April 27, 2014

When a rope IS a rope

ONE OF THE FIRST THINGS that newcomers to sailing learn from the old tars is that rope is never rope once it comes aboard a boat. It’s line.

Well, that’s not exactly true. There were many ropes on the old sailing ships, such as footropes, boltropes, tiller ropes, and others. What’s more, the font of nautical knowledge that I most admire, The Encyclopedia of Nautical Knowledge (Cornell Maritime Press) says this about rope:

“In marine use, rope is the general term for cordage composed of strands and, as a rule, larger than one inch in circumference.” That’s a little over one-third inch in diameter. “Smaller cordage, including boat-lacing, houseline, roundline, samsonline, wire lanyard, and aerial wire, though rope in the manufacturing sense, usually is covered by the term small stuff.

The encyclopedia adds that “special rope, such as the left-hand-laid lead-line stuff, is always called line.”

So don’t feel inadequate if some know-all calls you out for referring to a line as a rope. Refer him to the encyclopedia instead.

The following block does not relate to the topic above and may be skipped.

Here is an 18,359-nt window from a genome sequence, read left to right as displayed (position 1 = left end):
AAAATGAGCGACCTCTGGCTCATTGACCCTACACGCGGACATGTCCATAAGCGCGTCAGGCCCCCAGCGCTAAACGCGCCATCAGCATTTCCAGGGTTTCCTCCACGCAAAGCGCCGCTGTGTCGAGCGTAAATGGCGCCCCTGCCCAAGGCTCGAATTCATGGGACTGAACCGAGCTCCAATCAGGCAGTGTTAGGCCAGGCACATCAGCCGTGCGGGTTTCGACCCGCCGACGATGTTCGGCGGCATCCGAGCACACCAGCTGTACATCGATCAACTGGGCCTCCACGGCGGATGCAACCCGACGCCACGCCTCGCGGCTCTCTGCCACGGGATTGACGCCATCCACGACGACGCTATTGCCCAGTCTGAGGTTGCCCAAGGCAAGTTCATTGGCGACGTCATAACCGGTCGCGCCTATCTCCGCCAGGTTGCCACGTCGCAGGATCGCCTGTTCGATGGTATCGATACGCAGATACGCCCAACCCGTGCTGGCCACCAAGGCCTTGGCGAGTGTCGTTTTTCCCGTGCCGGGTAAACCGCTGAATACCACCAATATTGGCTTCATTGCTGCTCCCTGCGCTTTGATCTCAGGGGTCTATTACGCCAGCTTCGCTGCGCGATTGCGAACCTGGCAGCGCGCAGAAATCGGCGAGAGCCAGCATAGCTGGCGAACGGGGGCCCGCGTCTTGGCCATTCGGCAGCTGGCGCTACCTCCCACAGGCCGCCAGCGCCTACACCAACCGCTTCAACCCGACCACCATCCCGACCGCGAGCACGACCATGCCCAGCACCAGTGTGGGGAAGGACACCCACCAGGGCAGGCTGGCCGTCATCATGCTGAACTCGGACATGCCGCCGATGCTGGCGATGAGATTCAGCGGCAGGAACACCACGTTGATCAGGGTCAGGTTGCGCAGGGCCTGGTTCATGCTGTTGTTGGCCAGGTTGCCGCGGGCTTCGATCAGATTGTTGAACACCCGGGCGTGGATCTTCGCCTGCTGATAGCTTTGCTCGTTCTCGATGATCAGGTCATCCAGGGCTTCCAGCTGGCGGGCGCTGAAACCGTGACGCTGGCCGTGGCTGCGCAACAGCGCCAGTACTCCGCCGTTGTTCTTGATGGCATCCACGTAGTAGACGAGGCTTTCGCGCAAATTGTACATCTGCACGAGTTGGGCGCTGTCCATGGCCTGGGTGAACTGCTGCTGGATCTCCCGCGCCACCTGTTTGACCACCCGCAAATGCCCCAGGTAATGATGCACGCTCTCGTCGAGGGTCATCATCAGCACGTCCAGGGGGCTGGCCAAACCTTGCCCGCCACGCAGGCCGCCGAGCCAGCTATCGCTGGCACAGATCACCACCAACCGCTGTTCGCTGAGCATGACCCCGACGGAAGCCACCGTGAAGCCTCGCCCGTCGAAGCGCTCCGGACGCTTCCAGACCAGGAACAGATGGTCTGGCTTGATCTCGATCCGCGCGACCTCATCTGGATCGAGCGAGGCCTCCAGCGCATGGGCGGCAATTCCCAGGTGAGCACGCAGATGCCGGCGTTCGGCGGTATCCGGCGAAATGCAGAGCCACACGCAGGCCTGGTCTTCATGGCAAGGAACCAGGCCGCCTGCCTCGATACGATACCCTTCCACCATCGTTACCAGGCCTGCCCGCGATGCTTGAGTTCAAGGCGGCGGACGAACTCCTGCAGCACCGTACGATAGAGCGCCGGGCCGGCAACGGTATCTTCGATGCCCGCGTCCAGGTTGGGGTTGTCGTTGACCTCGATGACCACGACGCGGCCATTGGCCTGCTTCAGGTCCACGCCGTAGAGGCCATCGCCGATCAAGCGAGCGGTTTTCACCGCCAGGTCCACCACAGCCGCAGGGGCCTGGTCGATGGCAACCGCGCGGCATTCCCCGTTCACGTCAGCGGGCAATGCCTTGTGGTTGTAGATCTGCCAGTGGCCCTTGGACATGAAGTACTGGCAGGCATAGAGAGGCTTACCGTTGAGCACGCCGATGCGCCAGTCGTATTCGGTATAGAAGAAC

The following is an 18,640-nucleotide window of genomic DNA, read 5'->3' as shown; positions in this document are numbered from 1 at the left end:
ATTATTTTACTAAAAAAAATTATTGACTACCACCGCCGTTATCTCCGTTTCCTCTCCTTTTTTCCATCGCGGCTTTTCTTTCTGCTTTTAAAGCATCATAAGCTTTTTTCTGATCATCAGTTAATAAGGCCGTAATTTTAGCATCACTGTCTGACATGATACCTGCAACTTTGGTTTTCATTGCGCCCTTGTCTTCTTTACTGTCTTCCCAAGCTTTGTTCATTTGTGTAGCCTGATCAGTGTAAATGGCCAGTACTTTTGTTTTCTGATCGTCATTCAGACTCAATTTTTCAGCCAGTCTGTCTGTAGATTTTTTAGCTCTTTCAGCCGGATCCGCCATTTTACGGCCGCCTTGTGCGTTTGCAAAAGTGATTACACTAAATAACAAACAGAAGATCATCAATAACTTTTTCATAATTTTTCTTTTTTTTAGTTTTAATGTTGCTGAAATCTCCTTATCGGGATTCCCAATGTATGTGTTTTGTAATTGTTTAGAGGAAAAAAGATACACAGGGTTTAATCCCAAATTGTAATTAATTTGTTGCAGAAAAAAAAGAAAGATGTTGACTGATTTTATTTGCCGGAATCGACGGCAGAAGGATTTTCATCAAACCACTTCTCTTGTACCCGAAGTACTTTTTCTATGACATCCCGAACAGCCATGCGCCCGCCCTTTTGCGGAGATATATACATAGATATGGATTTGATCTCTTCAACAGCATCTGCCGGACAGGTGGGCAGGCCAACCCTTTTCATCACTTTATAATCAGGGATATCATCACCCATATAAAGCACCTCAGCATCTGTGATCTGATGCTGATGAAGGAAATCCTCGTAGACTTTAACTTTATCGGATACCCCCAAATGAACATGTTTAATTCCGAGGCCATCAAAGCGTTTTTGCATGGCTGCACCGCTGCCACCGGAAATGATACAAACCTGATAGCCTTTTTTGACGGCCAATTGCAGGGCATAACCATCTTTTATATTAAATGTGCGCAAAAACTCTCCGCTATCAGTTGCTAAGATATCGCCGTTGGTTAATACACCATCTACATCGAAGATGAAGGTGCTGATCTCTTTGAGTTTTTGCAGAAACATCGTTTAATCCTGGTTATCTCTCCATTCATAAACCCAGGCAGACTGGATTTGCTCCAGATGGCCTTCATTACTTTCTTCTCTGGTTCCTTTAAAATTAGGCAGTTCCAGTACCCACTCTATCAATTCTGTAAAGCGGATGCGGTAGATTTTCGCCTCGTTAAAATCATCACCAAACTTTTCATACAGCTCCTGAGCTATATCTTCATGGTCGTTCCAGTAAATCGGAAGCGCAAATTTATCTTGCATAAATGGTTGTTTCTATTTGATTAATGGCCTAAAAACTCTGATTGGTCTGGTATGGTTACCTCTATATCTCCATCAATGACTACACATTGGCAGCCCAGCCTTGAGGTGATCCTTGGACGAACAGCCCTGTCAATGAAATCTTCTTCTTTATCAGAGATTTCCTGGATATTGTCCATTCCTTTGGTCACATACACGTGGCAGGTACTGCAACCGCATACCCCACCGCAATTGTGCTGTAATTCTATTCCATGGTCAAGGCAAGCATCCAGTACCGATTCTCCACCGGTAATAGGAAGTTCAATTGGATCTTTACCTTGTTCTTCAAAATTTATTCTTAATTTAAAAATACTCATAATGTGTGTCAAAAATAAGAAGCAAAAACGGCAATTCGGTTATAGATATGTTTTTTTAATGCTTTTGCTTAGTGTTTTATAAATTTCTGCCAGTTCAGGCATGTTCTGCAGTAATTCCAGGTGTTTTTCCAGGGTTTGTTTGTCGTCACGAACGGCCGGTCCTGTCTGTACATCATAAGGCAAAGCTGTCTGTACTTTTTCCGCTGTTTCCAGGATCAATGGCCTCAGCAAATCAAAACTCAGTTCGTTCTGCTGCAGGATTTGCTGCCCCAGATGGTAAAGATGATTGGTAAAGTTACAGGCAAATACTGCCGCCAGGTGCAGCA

Incidentally, the book also says that “in rope-making, the general principle of spinning the yarns comprising each strand in a direction contrary to their lay in the twisted strand, and the latter laid to form the rope with the same twist as in the yarns, has been adhered to for centuries. While it is apparent that the twisted strands allow for an uneven distribution of stress in a rope, in that the heart yarns bear the brunt of a pull before the other yards, this disadvantage is more than balanced by the generally desirable quality of flexibility, particularly when the rope is wet.”

Rope-making has advanced considerably since those words were written, of course, and we now have more exotic materials and a greater choice of weaves. But a rope is still a rope, for all that.

 Today’s Thought
And were it not that they are loath to lay out money on a rope, they would be hanged forthwith, and sometimes die to save charges.
— Robert Burton, Anatomy of Melancholy

Tailpiece The little wren of tender mind To every other bird is kind. It ne’er to mischief bends its will … (So good. So dull. It makes me ill.)

(Drop by every Monday, Wednesday, Friday for a new Mainly about Boats column.)

1 comment:

Don P said...

Just for further extrapolation.A few years ago I was researching a "cable" across the entrance to a harbour in the 1600s to keep enemy ships out. Thinking that seemed early for steel wire I discovered that a fibre rope became a "hawser" when it was more than 5 inches in circumference and a "cable" when over 10 inches in circumference. Since wire rope was invented in the nineteenth century and then electricity came on the scene, the original meaning of the word "cable" has been almost completely usurped.